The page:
PNC recently released their 2011 Corporate Responsibility Report. Documents like this provide a window into how a bank thinks about its environmental and social impact. RAN has been paying close attention to PNC Bank and its approach to the energy industry for a couple of years, so I was eager to get my hands on the new report and see whether PNC is strengthening its commitment to communities and the environment.
The most eye-catching announcement in the introduction is the announcement that PNC will be building the “World’s Greenest Skyscraper” right in the heart of Pittsburgh. Avid readers of the Understory might recall that, in 2009, PNC built the “largest green wall in North America.” This is a commendable step-up in ambition. Extrapolating this trend, I look forward to PNC building the greenest city in the U.S. in 2013 and, before the decade concludes, PNC might just transform this nation to become the greenest on the planet.
But seriously, RAN has been saying for years that, while we like to see corporations green-up their buildings and their operational practices, the true test of a “sustainable” bank is where it puts its money.
If you compare this report to PNC’s first, released in 2010, there is a striking shift in the language used. Whereas previously PNC spoke of “Lending in support of economic growth,” now the message is “Lending to drive growth responsibly.” I’m hearing an acknowledgement of both the tough times we are living in and the role that the unchecked pursuit of profit has played to get us into this unsustainable economic crisis.
On page two, PNC gives an interesting trend analysis of energy sources. While the report doesn’t specifically say that PNC will be moving away from financing coal and oil, it does note that fossil fuels (except natural gas of course) are becoming less attractive as energy sources. I would like to see PNC disclose how its portfolio of energy investments compares to the national energy trends. The bank sounds enthusiastic about “deepening and broadening relationships” with those seeking to develop solar and other energy-efficient projects. However, there is no target stated indicating the level of financing that PNC is aspiring to provide.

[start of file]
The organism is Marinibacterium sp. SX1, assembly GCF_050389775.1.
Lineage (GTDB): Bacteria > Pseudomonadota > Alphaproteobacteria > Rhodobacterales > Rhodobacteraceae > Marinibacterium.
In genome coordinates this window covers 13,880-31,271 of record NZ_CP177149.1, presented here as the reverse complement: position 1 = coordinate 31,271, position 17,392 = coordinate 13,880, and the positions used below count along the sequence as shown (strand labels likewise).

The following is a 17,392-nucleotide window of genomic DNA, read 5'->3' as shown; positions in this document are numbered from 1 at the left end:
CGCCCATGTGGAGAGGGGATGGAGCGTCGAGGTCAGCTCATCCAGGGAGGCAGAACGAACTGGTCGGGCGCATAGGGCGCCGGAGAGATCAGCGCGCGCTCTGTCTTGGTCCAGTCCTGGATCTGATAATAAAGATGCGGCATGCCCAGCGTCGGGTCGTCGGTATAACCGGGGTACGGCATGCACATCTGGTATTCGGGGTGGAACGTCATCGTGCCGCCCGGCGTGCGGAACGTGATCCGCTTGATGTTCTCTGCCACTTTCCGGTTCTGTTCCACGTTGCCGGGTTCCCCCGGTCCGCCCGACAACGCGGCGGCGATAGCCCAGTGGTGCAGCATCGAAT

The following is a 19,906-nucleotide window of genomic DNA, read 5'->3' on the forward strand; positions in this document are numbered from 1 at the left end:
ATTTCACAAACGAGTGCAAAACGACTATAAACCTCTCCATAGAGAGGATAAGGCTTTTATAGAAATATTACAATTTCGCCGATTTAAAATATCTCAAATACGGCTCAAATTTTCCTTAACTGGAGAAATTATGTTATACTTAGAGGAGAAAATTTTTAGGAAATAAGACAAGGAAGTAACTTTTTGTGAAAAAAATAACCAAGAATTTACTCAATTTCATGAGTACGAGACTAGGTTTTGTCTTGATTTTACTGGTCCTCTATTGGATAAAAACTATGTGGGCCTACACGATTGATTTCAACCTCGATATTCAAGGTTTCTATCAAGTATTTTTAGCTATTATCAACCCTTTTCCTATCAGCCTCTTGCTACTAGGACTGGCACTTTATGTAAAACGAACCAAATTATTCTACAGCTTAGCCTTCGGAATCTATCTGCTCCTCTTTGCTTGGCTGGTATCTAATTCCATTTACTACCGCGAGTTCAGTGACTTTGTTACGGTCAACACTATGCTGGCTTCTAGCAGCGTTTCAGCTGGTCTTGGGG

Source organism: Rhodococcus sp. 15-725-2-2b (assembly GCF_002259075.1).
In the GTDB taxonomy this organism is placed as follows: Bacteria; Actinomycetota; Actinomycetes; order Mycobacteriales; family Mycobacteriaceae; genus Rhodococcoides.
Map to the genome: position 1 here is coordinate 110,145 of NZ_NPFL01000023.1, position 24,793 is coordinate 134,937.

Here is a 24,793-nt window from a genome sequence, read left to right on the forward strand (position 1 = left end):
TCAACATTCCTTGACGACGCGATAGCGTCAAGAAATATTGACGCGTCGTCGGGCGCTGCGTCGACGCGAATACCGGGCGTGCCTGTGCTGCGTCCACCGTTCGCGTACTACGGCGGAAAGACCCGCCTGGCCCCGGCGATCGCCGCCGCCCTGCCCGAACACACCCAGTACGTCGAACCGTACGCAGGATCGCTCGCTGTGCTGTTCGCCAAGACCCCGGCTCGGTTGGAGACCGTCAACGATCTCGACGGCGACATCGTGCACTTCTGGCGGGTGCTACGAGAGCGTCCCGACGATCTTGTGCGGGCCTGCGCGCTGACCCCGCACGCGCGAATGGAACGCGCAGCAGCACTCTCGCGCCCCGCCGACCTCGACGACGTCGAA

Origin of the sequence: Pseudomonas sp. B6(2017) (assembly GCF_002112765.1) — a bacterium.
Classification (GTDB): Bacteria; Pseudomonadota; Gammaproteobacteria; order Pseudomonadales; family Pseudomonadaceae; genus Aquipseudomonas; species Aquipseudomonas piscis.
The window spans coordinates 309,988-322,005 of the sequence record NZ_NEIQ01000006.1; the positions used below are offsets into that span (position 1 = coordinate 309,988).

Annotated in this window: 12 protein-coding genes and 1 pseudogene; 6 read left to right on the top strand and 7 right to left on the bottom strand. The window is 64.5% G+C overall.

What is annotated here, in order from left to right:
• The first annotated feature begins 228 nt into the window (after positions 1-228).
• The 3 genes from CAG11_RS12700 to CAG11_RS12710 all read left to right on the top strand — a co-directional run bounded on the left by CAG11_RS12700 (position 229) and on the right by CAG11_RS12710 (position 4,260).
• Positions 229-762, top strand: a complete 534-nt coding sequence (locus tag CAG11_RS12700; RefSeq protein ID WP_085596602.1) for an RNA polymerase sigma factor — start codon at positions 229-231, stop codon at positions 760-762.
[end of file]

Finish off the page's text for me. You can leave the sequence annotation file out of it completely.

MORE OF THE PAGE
On page three, a new “supplemental due diligence criteria” is outlined that appears to apply to all companies in extractive industries. There is specific mention of “horizontal drilling and hydraulic fracturing methods.” I suspect these are being addressed because of the bank head office being located in Pittsburgh, where hydrofracking has been banned. I like the broad category of “extractive industries,” but there isn’t much here about what this criteria looks like, and no mention of reporting.
PNC has restated its policy on mountaintop removal (MTR) mining. There is no change here and I have the same criticism as before: This policy has an identified performance standard — “coal producers who receive a majority of their production from MTR mining” — and it is unclear whether this refers to a company’s performance in Appalachia or across the United States. Prior to adopting this policy, PNC had substantial exposure to MTR companies and I would like to see PNC publicly report on the impact of the policy, as its competitors Citi and Morgan Stanley are now doing.
In summary, the 2011 PNC Corporate Responsibility Report demonstrates that this bank’s approach to energy is evolving. But there is still plenty of room to improve transparency around targets and reporting on implementation, and for PNC to be as ambitious with energy underwriting as it is with building green skyscrapers.